Change generally creeps up on you. I’m not talking about the case where you visit/live in a place and then come back ten years later. I’m talking about change that happens on a quiet, day-to-day basis. It’s only when you stop and reflect that you think to yourself: “whoa“.
That’s how I feel about the state of technology today. The confluence of computing power, ubiquitous internet connectivity and mass production means that just about anyone in a developed country can get their hands on a portable powerhouse. In fact, smartphones are now the norm — you are weird if you don’t have one.
I’m less interested in the technology per se. What is more interesting (and troubling) to me are the political, sociological and psychological ramifications of uber-(cyber)-connectedness. Privacy is a BIG FREAKING DEAL that I will explore in later posts.
For now I want to talk about an interpersonal element: attentiveness. I am inspired by the NYTimes article entitled ‘How Not To Be Alone‘, adapted from a commencement speech given by novelist Jonathan Safran Foer. Technology has done a great job of facilitating communication when face-to-face contact is impossible or unfeasible. Over time, however, as Foer writes: “we began to prefer the diminished substitutes” — from phones to answering machines to emails to texting, each one more compact and emotionally detached.
I am reminded of the work Sherry Turkle has done in bringing to light the isolating effects of technology. Even as people are more ‘connected’ than ever before, they are also more likely to report more loneliness and less intimacy with others.
This is a big problem. The more we are engrossed with our devices, the less we are engrossed with our surroundings. If you ever catch public transport during peak hour, take a look at the people around you. Here’s my prediction: 20% will be trying to sleep/dozing off, 70% will be buried in a screen of some sort, and 10% will be doing something else. It really is quite striking.
The problem is also compounding. Neurons that fire together, wire together — that’s a pithy psychological parlance meaning that the more we do something, the more we are likely to keep doing it. Less attention on our surroundings means less opportunity and ability to go deep. Deeper relationships. Deeper reflections on society and the world and your place in it. Deeper understanding of self. This is what is at stake.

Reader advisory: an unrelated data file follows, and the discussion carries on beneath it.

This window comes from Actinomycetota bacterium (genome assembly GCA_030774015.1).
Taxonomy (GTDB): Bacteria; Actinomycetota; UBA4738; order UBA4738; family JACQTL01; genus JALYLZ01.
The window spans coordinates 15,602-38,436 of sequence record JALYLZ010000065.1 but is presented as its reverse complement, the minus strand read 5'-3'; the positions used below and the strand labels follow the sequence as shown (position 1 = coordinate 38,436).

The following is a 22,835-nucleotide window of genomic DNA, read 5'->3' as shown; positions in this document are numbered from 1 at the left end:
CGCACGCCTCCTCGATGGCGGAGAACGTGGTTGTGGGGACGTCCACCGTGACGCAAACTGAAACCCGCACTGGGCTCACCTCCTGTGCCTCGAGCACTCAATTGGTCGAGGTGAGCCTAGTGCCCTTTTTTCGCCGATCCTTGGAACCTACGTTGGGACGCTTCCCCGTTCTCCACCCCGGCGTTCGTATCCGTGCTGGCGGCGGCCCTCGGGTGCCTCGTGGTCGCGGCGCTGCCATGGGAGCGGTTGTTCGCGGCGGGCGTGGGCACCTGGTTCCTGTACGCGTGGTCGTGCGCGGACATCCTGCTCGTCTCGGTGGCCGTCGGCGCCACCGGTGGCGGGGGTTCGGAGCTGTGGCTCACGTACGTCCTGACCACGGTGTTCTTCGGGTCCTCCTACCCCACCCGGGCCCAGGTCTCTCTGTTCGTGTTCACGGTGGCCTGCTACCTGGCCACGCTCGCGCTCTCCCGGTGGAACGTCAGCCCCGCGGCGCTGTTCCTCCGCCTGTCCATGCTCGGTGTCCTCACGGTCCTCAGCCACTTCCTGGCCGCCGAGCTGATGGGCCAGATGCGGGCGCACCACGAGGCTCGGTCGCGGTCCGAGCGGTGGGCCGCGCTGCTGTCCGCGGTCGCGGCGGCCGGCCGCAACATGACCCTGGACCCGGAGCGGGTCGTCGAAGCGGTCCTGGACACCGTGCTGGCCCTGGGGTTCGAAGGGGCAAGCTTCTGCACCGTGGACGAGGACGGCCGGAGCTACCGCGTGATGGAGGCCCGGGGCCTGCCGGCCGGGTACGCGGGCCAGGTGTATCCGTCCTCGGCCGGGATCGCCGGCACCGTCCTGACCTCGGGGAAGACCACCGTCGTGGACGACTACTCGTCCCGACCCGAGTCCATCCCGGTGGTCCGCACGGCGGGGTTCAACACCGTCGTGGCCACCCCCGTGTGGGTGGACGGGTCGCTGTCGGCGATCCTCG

I love this quote by Simone Weil that was cited in Foer’s article:
Attention is the rarest and purest form of generosity.
The starkest example of this comes from developmental psychology. In a study of mother-infant interaction, the researchers found that for every standard deviation of maternal remoteness (ie, disengagement, lack of attention) shown at two months, the infant was 15 times more likely to develop an insecure attachment at 18 months. Maternal remoteness had by far the most devastating impact, outperforming maternal depression (3x) and maternal intrusiveness (4.5x).
Would-be parents, take note.
So I’ve laid out a bunch of not-so-nice things. What now? Here are some things that you can do to fight the tide of inattention (I am as guilty as anyone and need to preach this to myself regularly):
- Keep your phone in your pocket/handbag in social situations (including at the dinner table…) — ESPECIALLY goes if you’re in the middle of a conversation. NO you don’t need to check that SMS/Whatsapp/FB/Twitter/whatever alert. Even if you are not directly participating in the conversation stream, you can still listen. Observe. Think. It is not a signal for you to retreat into your own little digitised world. I am not even talking about etiquette here, this is about breaking entrenched habits and building better ones.
- Institute regular downtime (no phone/computer/etc for X hours/days every Y days/weeks/months) — Can you handle it?
- Make eye contact and smile — People are not just walking flesh bags. They are not just atomised units moving in space, inconvenient obstacles for you to manoeuvre through. They are living, breathing, loving, fearing, expecting, hoping beings. The best way to recognise that: look to their eyes.
I’ll end on some thoughtful words by Foer:
Most of the time, most people are not crying in public, but everyone is always in need of something that another person can give, be it undivided attention, a kind word or deep empathy. There is no better use of a life than to be attentive to such needs. There are as many ways to do this as there are kinds of loneliness, but all of them require attentiveness, all of them require the hard work of emotional computation and corporeal compassion. All of them require the human processing of the only animal who risks “getting it wrong” and whose dreams provide shelters and vaccines and words to crying strangers.